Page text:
• According to the CAADP report and the FAO Crop Prospects report, grain production in Africa will reach 207.4 million tons in 2022, a decrease of 3.4 million tons from the average of the previous five years.

Fivefold increase in extreme weather events

Increasing hunger in Africa – imposed from both the outside and the inside – is just one part of a widespread drama.

In fact, climate change is fueling the hunger of millions of people around the world. “Extreme weather events have increased fivefold over the past 50 years, destroying homes, decimating livelihoods, fueling conflict and displacement and increasing inequality,” Oxfam reports.

Hunger more than doubled

Climate change has led to more frequent and intense droughts, floods and heat waves. “The number of disasters has increased fivefold in the last 50 years.”

This is hitting low-income countries hardest, Oxfam continues, adding that the 10 countries with the highest UN calls for extreme weather events since 2000 have seen a 123% increase in the number of people experiencing extreme hunger – from 21 .3 million to 47.5 million.

These countries are Afghanistan, Burkina Faso, Djibouti, Guatemala, Haiti, Kenya, Madagascar, Niger, Somalia and Zimbabwe. According to this data, 7 of these 10 countries are African.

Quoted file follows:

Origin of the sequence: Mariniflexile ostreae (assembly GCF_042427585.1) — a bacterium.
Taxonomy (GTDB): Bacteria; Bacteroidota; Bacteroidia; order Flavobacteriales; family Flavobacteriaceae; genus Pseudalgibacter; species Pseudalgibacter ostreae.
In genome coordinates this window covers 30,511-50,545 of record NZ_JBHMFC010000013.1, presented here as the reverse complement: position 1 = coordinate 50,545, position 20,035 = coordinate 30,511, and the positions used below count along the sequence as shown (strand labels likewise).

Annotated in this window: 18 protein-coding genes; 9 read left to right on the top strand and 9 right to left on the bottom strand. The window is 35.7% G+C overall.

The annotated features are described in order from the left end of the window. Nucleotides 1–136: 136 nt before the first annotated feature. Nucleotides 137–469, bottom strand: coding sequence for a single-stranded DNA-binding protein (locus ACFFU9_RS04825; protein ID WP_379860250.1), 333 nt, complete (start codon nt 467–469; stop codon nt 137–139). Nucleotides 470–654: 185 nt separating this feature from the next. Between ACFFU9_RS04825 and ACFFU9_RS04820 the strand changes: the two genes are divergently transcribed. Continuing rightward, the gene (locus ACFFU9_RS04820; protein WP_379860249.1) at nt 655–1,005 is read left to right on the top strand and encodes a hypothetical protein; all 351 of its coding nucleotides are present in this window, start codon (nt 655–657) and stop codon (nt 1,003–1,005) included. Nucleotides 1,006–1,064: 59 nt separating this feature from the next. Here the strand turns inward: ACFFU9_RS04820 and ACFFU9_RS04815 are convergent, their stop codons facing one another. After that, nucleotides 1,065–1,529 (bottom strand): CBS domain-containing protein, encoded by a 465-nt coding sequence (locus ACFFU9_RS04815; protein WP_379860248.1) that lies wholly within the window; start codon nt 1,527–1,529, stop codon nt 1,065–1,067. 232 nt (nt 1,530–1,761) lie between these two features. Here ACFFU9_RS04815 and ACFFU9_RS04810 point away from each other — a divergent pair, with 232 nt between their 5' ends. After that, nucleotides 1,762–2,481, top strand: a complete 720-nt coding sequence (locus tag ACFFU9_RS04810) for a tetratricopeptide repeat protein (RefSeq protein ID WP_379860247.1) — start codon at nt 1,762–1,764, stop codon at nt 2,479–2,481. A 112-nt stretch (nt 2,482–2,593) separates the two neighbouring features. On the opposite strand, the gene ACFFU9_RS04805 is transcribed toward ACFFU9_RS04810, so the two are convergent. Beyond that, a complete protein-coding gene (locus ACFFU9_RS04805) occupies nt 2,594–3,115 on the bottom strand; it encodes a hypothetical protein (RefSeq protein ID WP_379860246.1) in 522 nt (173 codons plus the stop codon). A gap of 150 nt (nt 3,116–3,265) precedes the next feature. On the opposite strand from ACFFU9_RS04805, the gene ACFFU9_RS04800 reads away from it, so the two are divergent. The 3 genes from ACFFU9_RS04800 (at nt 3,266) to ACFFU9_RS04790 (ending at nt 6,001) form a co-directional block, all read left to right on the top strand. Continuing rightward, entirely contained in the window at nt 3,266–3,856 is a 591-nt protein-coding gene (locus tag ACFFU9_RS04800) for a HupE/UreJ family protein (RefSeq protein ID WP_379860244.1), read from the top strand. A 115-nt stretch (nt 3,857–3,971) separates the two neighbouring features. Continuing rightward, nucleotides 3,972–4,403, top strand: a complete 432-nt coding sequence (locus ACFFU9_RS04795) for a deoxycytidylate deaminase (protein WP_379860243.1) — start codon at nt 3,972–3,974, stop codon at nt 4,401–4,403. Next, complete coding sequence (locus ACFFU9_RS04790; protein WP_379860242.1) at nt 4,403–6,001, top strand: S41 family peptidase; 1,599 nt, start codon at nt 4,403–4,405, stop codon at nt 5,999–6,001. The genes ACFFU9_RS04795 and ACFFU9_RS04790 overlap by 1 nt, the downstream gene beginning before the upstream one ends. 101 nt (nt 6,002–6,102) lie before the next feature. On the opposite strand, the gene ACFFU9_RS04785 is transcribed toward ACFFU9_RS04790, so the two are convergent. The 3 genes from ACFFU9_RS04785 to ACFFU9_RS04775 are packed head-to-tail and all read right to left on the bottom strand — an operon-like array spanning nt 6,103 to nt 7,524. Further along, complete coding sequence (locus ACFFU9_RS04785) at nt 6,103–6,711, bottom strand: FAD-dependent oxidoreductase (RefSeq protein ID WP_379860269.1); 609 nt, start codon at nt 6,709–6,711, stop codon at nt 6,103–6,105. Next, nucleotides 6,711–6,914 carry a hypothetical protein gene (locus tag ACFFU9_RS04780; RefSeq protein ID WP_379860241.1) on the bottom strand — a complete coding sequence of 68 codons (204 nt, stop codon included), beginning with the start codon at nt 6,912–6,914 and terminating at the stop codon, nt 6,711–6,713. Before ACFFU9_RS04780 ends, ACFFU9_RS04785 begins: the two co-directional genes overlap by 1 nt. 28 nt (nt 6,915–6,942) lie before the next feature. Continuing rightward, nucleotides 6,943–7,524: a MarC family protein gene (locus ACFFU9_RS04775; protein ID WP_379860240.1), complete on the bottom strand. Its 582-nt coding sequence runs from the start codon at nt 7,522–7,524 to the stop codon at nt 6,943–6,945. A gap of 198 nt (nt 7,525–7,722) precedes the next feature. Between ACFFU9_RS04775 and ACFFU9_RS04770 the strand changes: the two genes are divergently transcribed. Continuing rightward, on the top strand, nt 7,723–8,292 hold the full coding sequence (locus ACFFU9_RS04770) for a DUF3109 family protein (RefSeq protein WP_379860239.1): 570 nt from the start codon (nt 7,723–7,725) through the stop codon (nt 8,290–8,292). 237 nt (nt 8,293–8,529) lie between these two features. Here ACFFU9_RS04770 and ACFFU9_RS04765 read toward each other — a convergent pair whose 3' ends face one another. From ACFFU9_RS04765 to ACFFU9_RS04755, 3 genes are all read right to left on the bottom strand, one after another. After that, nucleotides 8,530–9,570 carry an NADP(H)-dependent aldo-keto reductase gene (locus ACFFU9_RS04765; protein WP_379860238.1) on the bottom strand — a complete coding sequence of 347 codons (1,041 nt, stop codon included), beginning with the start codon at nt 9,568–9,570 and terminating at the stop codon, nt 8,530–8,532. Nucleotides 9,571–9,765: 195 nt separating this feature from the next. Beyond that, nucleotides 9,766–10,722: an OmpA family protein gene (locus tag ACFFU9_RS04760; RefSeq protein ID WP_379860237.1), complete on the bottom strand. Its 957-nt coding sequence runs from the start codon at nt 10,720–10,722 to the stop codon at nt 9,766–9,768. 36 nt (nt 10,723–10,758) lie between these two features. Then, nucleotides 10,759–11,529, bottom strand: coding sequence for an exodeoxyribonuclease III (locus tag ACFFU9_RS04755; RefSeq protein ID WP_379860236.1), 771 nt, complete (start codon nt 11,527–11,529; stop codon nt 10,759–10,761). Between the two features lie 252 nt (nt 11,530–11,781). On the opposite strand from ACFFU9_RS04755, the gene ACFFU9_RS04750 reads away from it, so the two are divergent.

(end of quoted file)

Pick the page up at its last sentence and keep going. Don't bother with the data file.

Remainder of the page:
Fossil fuel staggering profits

The G20 countries are among the most polluting countries in the world, collectively responsible for nearly 77% of carbon emissions, reports Oxfam, a global movement of people working together to end the injustice of poverty by reducing inequality. suits that keep people poor.

It is extraordinary that while humanity faces this existential crisis, there are still more incentives to destroy our planet than to save lives.

“The oil and gas industry has made staggering profits while wreaking havoc on the planet — $2.8 billion a day (or more than $1 trillion a year) for the past 50 years.”

Seismic hunger

For its part, the World Food Program (WFP) reports that the current seismic hunger crisis has been caused by a deadly combination of factors: conflict, economic shocks, climate extremes combine to create a food crisis of unprecedented proportions.

So much so that “as many as 828 million people aren’t sure where their next meal is coming from.”

In its report ‘2023: Another year of extreme danger for those struggling to feed their families’, WFP warns that a record 349 million people in 79 countries will face acute food insecurity – up from 287 million in 2021. This is a staggering increase of 200 million people compared to pre-COVID-19 pandemic levels.

More than 900,000 people around the world are struggling to survive in famine-like conditions, the world body reports, adding that this is “ten times more than five years ago, an alarmingly rapid increase”.

In short, politicians, even in the countries most needed and most exposed to dizzying hunger, continue to place more importance on spending on weapons that fuel conflict and on fuels that spread climate catastrophes, rather than investing in saving the lives of their own people.

© Inter Press Service (2023) — All rights reservedOriginal source: Inter Press Service